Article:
Finally, a woman’s perception of the healthcare system and her trust with medical staff during her delivery are significant factors that can affect anxiety during delivery. One study found a significant association between a previous negative birth experience (obstetric complications not withstanding) and fear of childbirth among multiparous women43. Lack of communication with the patient and/or lack of understanding from the patient can also worsen anxiety levels. This is emphasized in a study by Çankaya and Şimsek who sought to increase patient education by introducing an antenatal education program at week 4, and as a result, they observed an increase in childbirth self-efficacy, along with the reduction in fear of birth, anxiety, and stress during the pregnancy and post-partum periods44. While not all of these sources of anxiety can be eased by education or counseling, prenatal education regarding childbirth and maternal complications to help decrease maternal anxiety levels and/or disorders should not be overlooked44,45.

During the post-partum period, the number of demands and responsibilities increase, which may also increase worry and distress. Several factors have been found to contribute to the new onset of anxiety and anxiety disorders in women who did not have PrA, OCD or GAD during pregnancy, such as difficulty with breastfeeding, inadequate social support, financial difficulties, maternal health, and child wellbeing46. Some studies have reported that anxiety levels decrease during the post-partum period, relative to the prenatal period. A study by Nakic Rados et al., investigated this correlation and found that one in three women who were anxious during pregnancy continued to be anxious in early post-partum while one in two women continued to be anxious in the late post-partum period46. However, the most important predictor of progression of anxiety during pregnancy to the 6-week post-partum period was found to be the severity of anxiety experienced during pregnancy. Between 8-12% of women experience subclinical levels of anxiety during the post-partum period, which is comparable to prevalence rates in the antepartum period47. However, this rate is thought to underestimate the prevalence of post-partum anxiety, which is in part, due to problems with the diagnostic criteria48. It should be noted, however that OCD tends to increase during the post-partum period, with post-partum exacerbation estimating to range between 25-75%49. As 25-50% of women with post-partum anxiety or panic disorders will develop post-partum depression, there should be special emphasis on the need for immediate attention and follow up during the post-partum period46.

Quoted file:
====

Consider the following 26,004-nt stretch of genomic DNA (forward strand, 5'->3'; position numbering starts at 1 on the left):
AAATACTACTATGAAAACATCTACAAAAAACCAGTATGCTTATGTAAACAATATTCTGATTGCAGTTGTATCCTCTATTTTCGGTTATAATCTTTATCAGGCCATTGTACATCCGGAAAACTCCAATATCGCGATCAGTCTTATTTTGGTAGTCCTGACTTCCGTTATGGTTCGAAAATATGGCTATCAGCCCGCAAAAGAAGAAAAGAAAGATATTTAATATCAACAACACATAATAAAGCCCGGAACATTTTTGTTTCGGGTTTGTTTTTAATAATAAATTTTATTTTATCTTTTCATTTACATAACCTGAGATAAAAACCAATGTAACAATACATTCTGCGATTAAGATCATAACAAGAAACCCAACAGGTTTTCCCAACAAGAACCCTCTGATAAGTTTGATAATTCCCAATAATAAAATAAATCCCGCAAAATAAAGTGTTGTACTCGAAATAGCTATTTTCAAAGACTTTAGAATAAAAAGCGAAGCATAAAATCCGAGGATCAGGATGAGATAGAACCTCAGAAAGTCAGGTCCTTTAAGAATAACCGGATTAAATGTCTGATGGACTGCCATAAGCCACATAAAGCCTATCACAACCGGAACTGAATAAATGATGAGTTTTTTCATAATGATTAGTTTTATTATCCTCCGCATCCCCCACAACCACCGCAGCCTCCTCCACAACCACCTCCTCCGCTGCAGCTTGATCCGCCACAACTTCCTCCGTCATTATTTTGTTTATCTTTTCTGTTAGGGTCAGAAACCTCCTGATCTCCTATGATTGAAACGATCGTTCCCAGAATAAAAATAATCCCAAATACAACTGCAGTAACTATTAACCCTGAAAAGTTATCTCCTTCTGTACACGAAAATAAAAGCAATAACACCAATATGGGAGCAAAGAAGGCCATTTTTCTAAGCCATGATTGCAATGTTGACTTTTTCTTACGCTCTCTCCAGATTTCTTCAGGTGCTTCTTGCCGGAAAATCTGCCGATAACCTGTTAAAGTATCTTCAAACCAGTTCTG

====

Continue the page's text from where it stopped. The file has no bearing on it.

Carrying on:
Maternal anxiety during pregnancy has its own influences on infant outcomes. The pathophysiology is not well understood but many factors play a role including fetal programing, genetic factors and post-partum environmental factors50. The effects of anxiety on maternal behavior can be broad, but it can present as disinterest, disengagement, insensitivity and even harsh parenting. Different types of parenting (Authoritarian, permissive, uninvolved, authoritative) can be seen in anxious mothers51. Typically, the authoritarian type leads to both internalizing behavior (anxiety, withdrawal and loneliness) and externalizing behavior (impulsivity, aggressiveness and disruptiveness). Separate from the effects of maternal parenting styles, maternal PrA, peripartum panic disorders and post-partum anxiety disorders are also suggested to influence infant outcome52. Parfitt and Ayers reported increased relationship problems after birth for couples that had post-partum anxiety disorders which were associated with women having negative behavior towards/in response to their significant other and their infants53.

Women with PrA are at an increased risk for preterm deliveries, with fetal growth-retardation, low birth weight and/or intrauterine growth restriction54. Infants born prematurely, defined by the Centers for Disease Control is birth before 37 weeks of gestation, can suffer from a multitude of complications stemming from several different organ systems. In addition to the developmental problems described above, some of the organ problems affecting premature infants can include respiratory distress syndrome and pneumonia, as well as increased susceptibility to infection and sepsis, patent ductus arteriosus and more commonly necrotizing enterocolitis55,56. The effects of prenatal panic attacks on infant outcomes are not as clear, especially as some studies have reported an association between maternal panic attacks, preterm delivery, the need for cesarean sections and developmental delays in infants57. However, other studies have not found evidence to support these negative associations57,58.